THE BLOG
03/18/2010 05:12 am ET | Updated May 25, 2011

Being Gifted Means You Get All the Gifts

At their fifth birthday party my grandchildren, Sadia and Gideon, got all the gifts. It would be one thing if children were only inundated with gifts on their birthdays, and if all children got to share in this ritual. But what if some children are gifted every day, while other children never get a fair share of the goodies. I think justifying a fundamentally unequal distribution of resources is the primary purpose of most school "gifted programs."

Labeling the children of upper-middle class professional parents as gifted allows society to segregate them in their own classes, while sentencing other supposedly less-gifted children to remedial instruction in test prep academies. This helps to keep down the cost of educating, or mis-educating, the other children who need more help, not less, to achieve, but who don't receive it. It also helps secure the support of talented go-getters - the parents of the chosen - for the politicians themselves and for a system based on social inequality.

New York City operates a series of programs for supposedly "gifted and talented" children starting when they are five years old. One of the programs, the city-funded Hunter College Elementary School on the Upper East Side in Manhattan, had 1,832 applications for 50 kindergarten seats last year. The 200 children with the highest test scores were invited to an on-site interview where three-fourths of them were weeded out.

There are a series of questions that need to be asked about these programs. They include:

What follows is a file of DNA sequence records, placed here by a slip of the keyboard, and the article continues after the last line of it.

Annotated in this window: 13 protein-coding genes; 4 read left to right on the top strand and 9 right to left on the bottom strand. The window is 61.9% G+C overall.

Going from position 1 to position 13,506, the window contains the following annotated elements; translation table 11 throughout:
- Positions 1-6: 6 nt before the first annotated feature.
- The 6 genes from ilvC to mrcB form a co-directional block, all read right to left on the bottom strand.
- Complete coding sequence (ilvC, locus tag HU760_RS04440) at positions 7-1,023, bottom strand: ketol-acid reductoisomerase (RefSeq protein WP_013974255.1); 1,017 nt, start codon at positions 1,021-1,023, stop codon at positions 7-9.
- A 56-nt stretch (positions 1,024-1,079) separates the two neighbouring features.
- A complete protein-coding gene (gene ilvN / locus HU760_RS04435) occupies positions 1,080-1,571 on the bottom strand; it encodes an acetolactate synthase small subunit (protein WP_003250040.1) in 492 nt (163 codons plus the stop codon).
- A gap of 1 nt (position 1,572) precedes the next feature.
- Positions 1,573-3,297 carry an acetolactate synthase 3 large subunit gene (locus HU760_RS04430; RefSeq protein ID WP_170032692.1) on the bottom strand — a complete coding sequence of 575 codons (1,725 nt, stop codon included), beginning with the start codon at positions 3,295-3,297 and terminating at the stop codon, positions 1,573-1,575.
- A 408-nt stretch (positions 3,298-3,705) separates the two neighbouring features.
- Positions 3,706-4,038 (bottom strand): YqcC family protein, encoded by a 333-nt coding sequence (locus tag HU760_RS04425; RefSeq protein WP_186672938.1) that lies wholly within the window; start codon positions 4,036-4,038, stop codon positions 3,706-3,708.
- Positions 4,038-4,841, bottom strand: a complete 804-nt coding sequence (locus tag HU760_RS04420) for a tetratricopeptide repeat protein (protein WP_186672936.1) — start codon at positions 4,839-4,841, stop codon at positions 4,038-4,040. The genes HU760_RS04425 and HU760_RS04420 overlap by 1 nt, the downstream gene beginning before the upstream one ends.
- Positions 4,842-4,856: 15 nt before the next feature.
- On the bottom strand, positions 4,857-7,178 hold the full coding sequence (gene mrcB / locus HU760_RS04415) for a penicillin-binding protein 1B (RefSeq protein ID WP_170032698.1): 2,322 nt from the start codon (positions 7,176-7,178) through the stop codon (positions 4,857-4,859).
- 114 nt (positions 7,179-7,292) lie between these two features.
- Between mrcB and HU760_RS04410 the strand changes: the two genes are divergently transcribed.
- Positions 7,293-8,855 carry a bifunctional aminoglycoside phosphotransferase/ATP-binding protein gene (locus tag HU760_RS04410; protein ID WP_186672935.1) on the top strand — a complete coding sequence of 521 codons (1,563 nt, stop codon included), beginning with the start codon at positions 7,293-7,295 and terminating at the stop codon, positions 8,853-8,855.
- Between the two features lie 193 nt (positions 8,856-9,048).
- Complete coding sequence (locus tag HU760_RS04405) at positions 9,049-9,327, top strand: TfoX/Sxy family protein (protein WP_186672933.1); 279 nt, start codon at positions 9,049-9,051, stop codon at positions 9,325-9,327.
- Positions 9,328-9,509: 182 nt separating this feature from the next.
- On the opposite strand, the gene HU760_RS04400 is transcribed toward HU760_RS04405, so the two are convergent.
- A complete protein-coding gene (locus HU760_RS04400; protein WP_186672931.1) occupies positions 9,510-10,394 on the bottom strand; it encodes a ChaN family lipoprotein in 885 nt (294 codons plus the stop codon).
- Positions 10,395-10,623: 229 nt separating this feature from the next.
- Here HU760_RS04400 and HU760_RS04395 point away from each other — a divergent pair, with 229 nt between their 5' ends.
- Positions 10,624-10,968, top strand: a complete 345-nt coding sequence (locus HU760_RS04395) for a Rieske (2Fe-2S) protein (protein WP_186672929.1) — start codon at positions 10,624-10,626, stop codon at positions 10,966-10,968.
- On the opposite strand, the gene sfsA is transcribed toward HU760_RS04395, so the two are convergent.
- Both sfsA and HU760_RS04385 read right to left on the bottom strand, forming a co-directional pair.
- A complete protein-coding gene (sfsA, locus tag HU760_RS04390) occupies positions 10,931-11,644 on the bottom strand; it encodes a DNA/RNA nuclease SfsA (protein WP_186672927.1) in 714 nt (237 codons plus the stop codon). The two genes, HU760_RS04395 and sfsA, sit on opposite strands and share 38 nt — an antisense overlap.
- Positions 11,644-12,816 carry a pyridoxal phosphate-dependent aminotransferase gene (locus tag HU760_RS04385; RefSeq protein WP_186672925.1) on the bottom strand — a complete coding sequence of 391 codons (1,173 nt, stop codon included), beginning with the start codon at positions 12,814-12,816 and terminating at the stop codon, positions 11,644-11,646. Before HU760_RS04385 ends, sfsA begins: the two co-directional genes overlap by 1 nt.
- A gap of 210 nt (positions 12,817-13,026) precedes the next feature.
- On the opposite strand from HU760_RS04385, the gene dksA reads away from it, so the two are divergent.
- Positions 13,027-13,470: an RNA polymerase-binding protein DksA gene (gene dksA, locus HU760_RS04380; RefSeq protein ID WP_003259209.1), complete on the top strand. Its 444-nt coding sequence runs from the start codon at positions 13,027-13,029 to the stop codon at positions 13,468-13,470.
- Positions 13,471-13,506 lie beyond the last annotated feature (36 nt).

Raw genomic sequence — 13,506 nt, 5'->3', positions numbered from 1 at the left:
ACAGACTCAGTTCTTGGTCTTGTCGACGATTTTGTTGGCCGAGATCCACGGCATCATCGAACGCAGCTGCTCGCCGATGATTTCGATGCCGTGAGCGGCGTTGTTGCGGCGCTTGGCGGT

• Who gets selected?
  • How do children qualify as gifted?
  • Why are there only a limited number of places in gifted programs?
  • Are these programs justified?

Who gets selected?
What a surprise, they are overwhelmingly from white professional families, in a city where the vast majority of children are non-white and are from working-class and poor families. Of course not all of the children in gifted classes are white. To justify the system, some non-white working class youth with exceptional ability always pass the tests. The classes, while overwhelmingly segregated, are not completely so. In theory, everyone has the same chance to pass the tests. But the life experiences of young children are so different, especially if they are black and Latino and poor, that most children never have a fair chance on these tests.

As of October 2009, New York City had an astounding 1,027,775 children attending its public schools. 39% are Hispanic, 30% are black, 15% are Asian, 14% are white, and 2% are other. But its eight elite high schools serve a totally different population. For the 2008-2009 freshman class, only 6% of the blacks and 7% of the Hispanics who took the test were offered admission. More than two-thirds of Stuyvesant High School's 3,247 students are Asian. At Brooklyn Technical High School, 365 of the 4,669 students, or 8 percent, are Hispanic. At the Bronx High School of Science, there are 114 blacks, 4 percent of the 2,809-student body.

How do children qualify as gifted?